In using Burke’s four master tropes as a means of explaining and situating scientific practice, Tietge arrives at conclusions which parallel those which Van Fraassen derived from his notion of constructive empiricism. Both Van Fraassen and Tietge describe their individual interpretations as moves away from scientific realism, although the definitions of ‘scientific realism’ used by both scholars differ slightly and should be clarified before proceeding further. The scientific realism Van Fraassen is responding to specifically maintains that scientific theories, while capable of being either true or false, are to be considered literally true when their predictive value in explaining the world existing outside the mind has been validated and is also a rationalist response to the extreme empiricism of the logical positivists who focused on the use of observed evidence and argumentative structures in theory (Van Fraassen 1980). Van Fraassen is similarly critical of logical postivism but also maintains that weaknesses exist in the precepts of scientific realism, which must be further examined as well if we are to come up with an accurate model of how science proceeds.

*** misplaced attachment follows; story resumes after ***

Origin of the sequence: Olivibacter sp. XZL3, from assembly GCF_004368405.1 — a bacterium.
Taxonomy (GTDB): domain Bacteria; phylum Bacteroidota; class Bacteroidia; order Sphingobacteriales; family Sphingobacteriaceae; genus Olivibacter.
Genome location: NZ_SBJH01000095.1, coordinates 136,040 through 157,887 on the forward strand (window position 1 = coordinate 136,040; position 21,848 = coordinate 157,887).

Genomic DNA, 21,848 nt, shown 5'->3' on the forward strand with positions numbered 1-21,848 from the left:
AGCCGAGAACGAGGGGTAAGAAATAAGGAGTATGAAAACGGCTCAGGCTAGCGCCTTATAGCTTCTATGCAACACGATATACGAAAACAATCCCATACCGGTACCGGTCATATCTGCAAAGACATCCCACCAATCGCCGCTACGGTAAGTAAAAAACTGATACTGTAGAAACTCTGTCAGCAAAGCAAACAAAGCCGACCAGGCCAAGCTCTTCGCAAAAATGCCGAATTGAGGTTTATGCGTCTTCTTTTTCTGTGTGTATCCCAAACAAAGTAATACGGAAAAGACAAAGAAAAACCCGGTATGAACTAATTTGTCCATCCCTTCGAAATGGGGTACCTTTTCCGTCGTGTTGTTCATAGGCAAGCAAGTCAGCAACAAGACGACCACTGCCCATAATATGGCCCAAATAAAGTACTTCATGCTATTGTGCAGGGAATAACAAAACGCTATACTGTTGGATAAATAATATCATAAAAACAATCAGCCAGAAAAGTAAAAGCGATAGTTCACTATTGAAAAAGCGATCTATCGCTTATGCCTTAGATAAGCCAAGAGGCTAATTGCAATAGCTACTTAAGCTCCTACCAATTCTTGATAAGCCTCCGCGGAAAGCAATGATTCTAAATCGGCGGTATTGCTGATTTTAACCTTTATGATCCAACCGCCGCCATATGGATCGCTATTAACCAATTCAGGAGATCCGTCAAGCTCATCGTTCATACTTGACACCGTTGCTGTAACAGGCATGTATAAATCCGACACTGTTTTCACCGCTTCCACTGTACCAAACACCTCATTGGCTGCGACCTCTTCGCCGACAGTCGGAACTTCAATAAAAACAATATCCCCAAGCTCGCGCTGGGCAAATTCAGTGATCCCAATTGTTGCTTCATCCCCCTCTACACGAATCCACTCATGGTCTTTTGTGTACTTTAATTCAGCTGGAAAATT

On the other hand, the philosophy of scientific realism which Burke described and responded to, in a conversation continued by Tietge, encompasses the key assumptions of the philosophies of both scientific realism and positivism. The Burkean reply to scientific realism, that theories and observations are as much functions of symbolic action as other forms of rhetoric are, is further extended by Tietge to describe science as an ordering of observations and predictions through the use of language in an understandable manner (Burke, 1945, Tietge, 1998). As such, scientific theories are not literal descriptions or interpretations of objective reality as scientific realism insists, nor are they mere linguistic or social constructs as some of the more extreme constructivists would have us believe. They are, instead, an attempt to place in order our observations and interpretations in a manner which is clear, coherent, and understandable to their audiences, be them other scientists or the lay audience as a whole. If they fall short of a complete or accurate description of external reality it is less a failing of the theories themselves than of the very nature of language itself, subject as it is to ambiguity and imprecision, to say nothing of individual preference and competence in the selection of tropes (Tietge 1998).